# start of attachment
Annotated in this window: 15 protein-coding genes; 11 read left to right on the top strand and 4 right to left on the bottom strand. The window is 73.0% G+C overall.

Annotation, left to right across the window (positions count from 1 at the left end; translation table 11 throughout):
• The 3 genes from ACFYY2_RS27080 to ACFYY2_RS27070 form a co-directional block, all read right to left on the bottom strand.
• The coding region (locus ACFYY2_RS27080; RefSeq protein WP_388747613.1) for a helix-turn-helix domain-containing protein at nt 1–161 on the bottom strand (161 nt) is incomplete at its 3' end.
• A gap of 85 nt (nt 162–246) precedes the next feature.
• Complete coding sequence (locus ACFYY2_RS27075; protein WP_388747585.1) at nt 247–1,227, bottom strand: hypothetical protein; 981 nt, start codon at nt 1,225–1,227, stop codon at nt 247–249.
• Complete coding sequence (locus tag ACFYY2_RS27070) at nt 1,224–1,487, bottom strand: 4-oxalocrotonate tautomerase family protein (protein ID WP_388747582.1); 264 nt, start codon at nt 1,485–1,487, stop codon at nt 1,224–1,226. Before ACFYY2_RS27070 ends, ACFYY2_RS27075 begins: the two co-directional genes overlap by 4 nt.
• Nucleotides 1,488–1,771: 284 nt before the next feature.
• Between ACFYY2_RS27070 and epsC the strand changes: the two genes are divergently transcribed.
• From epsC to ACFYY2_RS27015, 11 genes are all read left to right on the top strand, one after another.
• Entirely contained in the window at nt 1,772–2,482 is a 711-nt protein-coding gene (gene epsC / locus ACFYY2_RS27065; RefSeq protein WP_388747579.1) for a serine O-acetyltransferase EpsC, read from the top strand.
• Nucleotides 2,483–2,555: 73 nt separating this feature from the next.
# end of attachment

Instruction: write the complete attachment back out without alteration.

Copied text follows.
Annotated in this window: 15 protein-coding genes; 11 read left to right on the top strand and 4 right to left on the bottom strand. The window is 73.0% G+C overall.

Annotation, left to right across the window (positions count from 1 at the left end; translation table 11 throughout):
• The 3 genes from ACFYY2_RS27080 to ACFYY2_RS27070 form a co-directional block, all read right to left on the bottom strand.
• The coding region (locus ACFYY2_RS27080; RefSeq protein WP_388747613.1) for a helix-turn-helix domain-containing protein at nt 1–161 on the bottom strand (161 nt) is incomplete at its 3' end.
• A gap of 85 nt (nt 162–246) precedes the next feature.
• Complete coding sequence (locus ACFYY2_RS27075; protein WP_388747585.1) at nt 247–1,227, bottom strand: hypothetical protein; 981 nt, start codon at nt 1,225–1,227, stop codon at nt 247–249.
• Complete coding sequence (locus tag ACFYY2_RS27070) at nt 1,224–1,487, bottom strand: 4-oxalocrotonate tautomerase family protein (protein ID WP_388747582.1); 264 nt, start codon at nt 1,485–1,487, stop codon at nt 1,224–1,226. Before ACFYY2_RS27070 ends, ACFYY2_RS27075 begins: the two co-directional genes overlap by 4 nt.
• Nucleotides 1,488–1,771: 284 nt before the next feature.
• Between ACFYY2_RS27070 and epsC the strand changes: the two genes are divergently transcribed.
• From epsC to ACFYY2_RS27015, 11 genes are all read left to right on the top strand, one after another.
• Entirely contained in the window at nt 1,772–2,482 is a 711-nt protein-coding gene (gene epsC / locus ACFYY2_RS27065; RefSeq protein WP_388747579.1) for a serine O-acetyltransferase EpsC, read from the top strand.
• Nucleotides 2,483–2,555: 73 nt separating this feature from the next.